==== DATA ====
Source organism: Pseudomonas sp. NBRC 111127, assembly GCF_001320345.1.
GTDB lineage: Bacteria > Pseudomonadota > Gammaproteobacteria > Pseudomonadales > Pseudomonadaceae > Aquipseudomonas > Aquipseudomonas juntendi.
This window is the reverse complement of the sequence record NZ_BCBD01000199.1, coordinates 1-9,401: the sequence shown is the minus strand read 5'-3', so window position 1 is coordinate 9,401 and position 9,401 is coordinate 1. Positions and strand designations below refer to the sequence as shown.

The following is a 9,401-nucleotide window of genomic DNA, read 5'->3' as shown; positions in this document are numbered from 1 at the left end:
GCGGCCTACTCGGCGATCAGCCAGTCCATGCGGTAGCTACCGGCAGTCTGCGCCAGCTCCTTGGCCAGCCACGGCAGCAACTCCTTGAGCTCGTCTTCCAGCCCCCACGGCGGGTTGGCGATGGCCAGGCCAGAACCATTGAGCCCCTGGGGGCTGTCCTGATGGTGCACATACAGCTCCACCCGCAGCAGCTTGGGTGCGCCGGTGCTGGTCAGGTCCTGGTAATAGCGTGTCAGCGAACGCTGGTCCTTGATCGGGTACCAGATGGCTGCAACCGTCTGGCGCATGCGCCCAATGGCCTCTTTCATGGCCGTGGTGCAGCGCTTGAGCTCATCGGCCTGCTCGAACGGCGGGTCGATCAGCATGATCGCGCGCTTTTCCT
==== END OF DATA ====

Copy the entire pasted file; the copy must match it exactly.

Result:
Source organism: Pseudomonas sp. NBRC 111127, assembly GCF_001320345.1.
GTDB lineage: Bacteria > Pseudomonadota > Gammaproteobacteria > Pseudomonadales > Pseudomonadaceae > Aquipseudomonas > Aquipseudomonas juntendi.
This window is the reverse complement of the sequence record NZ_BCBD01000199.1, coordinates 1-9,401: the sequence shown is the minus strand read 5'-3', so window position 1 is coordinate 9,401 and position 9,401 is coordinate 1. Positions and strand designations below refer to the sequence as shown.

The following is a 9,401-nucleotide window of genomic DNA, read 5'->3' as shown; positions in this document are numbered from 1 at the left end:
GCGGCCTACTCGGCGATCAGCCAGTCCATGCGGTAGCTACCGGCAGTCTGCGCCAGCTCCTTGGCCAGCCACGGCAGCAACTCCTTGAGCTCGTCTTCCAGCCCCCACGGCGGGTTGGCGATGGCCAGGCCAGAACCATTGAGCCCCTGGGGGCTGTCCTGATGGTGCACATACAGCTCCACCCGCAGCAGCTTGGGTGCGCCGGTGCTGGTCAGGTCCTGGTAATAGCGTGTCAGCGAACGCTGGTCCTTGATCGGGTACCAGATGGCTGCAACCGTCTGGCGCATGCGCCCAATGGCCTCTTTCATGGCCGTGGTGCAGCGCTTGAGCTCATCGGCCTGCTCGAACGGCGGGTCGATCAGCATGATCGCGCGCTTTTCCT